Scientists: Little evidence points to Elliott
The blood on the fence is the only forensic evidence linking Elliott to the scene.
Elliott, 52, is charged with the murders of Finch, 30, and Thrall, 25, who were gunned down in their Rollingwood Village town house in Woodbridge on Jan. 2, 2001.
Prince William County prosecutors say Elliott was obsessed with Finch’s ex-girlfriend and committed the murders out of jealousy.
A blood stain taken from the jeans Finch was wearing when he was killed contained a mixture of DNA — some of which belonged to Finch and some of which belonged to another person, but definitely not Elliott, said state forensic scientist Brian Edmonds in Prince William Circuit Court in Manassas.
Tiny blood stains found in Elliott’s truck, which was spotted near the victims’ house shortly before the murders, did not conclusively match samples of Finch or Thrall’s DNA.
Some of the stains were too small to yield DNA samples and one stain contained a mixture of Elliott’s blood and another person’s blood, but Thrall and Finch were both eliminated as possible contributors, Edmonds said.
A single hair police recovered from the crime scene did not belong to Elliott, Finch or Thrall.
Witnesses called by Elliott’s defense attorneys Tuesday painted a picture of a quiet, calm man who was dedicated to his work in Army counter-intelligence.
Many of the witnesses were Elliott’s former co-workers, who testified they were shocked to learn Elliott was charged with the killings.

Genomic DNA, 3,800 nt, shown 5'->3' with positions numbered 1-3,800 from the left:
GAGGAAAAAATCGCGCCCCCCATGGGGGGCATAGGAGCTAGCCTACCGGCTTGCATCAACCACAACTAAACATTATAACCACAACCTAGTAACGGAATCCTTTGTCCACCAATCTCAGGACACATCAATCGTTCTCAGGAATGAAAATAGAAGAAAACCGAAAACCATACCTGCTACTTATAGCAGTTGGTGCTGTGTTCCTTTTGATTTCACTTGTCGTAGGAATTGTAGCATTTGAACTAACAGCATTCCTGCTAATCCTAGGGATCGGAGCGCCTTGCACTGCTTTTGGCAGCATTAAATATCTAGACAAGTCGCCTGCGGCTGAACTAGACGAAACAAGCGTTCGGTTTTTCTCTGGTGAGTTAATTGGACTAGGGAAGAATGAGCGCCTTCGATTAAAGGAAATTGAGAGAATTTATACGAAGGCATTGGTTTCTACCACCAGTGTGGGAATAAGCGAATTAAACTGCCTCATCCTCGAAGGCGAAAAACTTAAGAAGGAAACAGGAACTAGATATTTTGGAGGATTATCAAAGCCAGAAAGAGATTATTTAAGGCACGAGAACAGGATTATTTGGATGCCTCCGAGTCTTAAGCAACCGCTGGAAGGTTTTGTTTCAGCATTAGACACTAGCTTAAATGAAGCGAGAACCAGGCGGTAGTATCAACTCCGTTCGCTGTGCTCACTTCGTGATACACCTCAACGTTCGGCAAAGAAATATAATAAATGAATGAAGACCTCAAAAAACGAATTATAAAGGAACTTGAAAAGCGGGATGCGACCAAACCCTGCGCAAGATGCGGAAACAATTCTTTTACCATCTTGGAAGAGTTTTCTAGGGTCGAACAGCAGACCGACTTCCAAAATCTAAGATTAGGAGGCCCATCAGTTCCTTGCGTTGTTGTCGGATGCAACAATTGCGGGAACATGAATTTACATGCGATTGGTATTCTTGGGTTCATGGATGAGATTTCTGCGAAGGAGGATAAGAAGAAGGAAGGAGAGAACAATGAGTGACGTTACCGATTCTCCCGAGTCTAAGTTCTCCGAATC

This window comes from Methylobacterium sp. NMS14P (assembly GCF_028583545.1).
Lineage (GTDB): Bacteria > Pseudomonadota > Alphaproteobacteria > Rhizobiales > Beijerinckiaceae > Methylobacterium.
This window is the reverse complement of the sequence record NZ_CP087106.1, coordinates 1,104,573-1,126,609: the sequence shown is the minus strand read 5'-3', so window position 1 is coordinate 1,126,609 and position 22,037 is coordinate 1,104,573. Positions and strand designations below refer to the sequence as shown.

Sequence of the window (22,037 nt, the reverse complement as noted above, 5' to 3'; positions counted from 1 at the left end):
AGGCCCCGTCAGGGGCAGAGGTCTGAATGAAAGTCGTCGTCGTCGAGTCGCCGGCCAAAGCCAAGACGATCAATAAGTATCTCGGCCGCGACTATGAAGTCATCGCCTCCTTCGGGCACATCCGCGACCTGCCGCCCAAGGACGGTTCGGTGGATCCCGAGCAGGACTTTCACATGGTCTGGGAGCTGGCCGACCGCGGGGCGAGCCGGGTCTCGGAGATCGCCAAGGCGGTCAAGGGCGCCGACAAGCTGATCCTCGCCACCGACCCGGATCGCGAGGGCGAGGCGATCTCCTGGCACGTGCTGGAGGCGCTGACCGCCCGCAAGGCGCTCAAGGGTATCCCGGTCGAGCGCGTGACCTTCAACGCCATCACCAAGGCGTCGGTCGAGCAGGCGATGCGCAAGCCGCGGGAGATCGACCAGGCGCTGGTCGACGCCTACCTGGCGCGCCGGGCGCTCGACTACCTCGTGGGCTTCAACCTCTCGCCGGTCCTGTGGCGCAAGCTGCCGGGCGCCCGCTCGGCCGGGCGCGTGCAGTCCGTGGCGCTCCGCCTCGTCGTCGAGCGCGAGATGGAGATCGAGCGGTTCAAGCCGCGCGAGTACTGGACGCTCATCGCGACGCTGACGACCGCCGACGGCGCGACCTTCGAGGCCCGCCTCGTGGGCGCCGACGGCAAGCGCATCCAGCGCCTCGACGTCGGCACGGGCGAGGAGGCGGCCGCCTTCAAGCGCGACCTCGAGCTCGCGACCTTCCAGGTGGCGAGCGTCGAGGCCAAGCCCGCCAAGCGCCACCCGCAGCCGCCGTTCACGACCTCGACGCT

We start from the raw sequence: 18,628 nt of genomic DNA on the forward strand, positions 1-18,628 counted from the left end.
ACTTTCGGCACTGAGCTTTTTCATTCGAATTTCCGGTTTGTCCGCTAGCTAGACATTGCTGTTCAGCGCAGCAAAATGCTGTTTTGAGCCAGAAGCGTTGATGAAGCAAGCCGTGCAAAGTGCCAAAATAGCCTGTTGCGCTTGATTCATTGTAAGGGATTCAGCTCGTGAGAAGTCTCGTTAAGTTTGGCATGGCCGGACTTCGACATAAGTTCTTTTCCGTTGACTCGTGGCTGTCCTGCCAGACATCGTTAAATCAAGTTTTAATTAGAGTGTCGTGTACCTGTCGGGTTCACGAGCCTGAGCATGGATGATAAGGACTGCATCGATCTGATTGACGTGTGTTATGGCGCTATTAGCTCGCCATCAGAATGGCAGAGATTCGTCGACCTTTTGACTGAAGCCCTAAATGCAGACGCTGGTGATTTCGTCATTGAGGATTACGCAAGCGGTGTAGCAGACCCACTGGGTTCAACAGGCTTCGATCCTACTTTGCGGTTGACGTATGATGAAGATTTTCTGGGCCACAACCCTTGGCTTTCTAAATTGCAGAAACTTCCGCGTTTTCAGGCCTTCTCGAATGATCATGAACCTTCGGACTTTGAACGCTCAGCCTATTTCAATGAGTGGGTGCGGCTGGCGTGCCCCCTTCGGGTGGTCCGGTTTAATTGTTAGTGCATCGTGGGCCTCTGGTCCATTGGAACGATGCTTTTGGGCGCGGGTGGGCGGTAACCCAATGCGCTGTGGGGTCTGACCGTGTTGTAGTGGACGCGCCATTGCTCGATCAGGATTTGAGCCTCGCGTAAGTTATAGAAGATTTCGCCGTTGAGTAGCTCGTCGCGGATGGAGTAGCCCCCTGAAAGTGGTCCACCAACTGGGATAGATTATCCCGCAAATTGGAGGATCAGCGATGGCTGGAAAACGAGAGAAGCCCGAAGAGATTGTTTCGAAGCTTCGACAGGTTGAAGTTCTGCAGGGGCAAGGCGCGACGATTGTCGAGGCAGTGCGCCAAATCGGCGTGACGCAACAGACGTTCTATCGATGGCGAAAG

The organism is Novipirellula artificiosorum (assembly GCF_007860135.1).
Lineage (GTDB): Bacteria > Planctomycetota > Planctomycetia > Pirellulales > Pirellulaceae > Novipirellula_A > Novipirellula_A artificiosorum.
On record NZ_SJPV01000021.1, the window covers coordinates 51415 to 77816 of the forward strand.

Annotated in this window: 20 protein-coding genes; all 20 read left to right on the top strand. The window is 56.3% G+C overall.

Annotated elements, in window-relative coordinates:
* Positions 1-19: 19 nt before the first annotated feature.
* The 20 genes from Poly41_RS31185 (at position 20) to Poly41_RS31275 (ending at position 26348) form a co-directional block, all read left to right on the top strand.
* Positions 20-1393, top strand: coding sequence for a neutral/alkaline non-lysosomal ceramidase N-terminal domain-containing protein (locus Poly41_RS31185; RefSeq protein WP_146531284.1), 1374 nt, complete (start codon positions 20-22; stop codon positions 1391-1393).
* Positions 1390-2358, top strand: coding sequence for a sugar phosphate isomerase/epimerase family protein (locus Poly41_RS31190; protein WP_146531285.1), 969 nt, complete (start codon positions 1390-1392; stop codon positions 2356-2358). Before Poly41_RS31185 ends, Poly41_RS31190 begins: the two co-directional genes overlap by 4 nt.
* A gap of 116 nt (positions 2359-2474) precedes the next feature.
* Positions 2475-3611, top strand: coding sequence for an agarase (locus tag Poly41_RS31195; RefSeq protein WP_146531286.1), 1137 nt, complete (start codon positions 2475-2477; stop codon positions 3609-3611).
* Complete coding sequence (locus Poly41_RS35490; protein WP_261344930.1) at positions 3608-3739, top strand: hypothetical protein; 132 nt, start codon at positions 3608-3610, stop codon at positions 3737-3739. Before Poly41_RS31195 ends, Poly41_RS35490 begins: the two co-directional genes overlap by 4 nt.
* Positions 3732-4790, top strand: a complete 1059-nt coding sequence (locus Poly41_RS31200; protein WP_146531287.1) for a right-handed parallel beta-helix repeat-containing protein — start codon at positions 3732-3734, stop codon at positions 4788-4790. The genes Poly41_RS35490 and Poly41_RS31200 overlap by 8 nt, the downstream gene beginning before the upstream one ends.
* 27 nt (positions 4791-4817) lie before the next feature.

Coworkers said they knew little of his involvement with Rebecca Gragg, 34, Finch’s ex-girlfriend and a central figure in the case, who he described to them as a “business partner.”
Gragg and Elliott met in the late 1990s when he responded to an adult classified ad she placed in search of a “sugar daddy.”
Their relationship was not sexual, but Elliott spent more than $400,000 on Gragg — paying for her housing, bills, car and private school tuition for her children.
Both Gragg and Elliott were married to other people during their 11/2-year relationship.
Alexander Zane, one of Elliott’s co-workers, said Elliott once showed him a nude photograph he kept on his desk and spoke about a woman who was working for him in a business venture — making clothes for exotic dancers.
Shortly after the murders, Elliott and Zane were planning to get together but Elliott canceled, saying someone had been killed and he was being questioned by police.
“He said, ‘I may have to beg off because I might have a meeting with a detective and I’m not sure which way it’s going to go,'” Zane said.
Gragg, a stripper and social escort, said Elliott was jealous of other men in her life, including Finch.
Gragg and Finch had two children together and were embroiled in a bitter custody battle at the time of the murders. On Thursday, she testified that Elliott called her shortly after Finch and Thrall were killed and alluded to hurting someone.
Elliott said he was covered in blood and had garbage bags he needed to throw away, Gragg testified.
“He said our problems had been taken care of and that we could start our life together,” Gragg said. “[When I asked what he meant, and what had happened] he said it didn’t have anything to do with me, but that it was all taken care of.”
Elliott’s trial is scheduled to continue through next week. If convicted of capital murder, Elliott faces the death penalty.
Staff writer Kate Bissell can be reached at (703) 878-8068.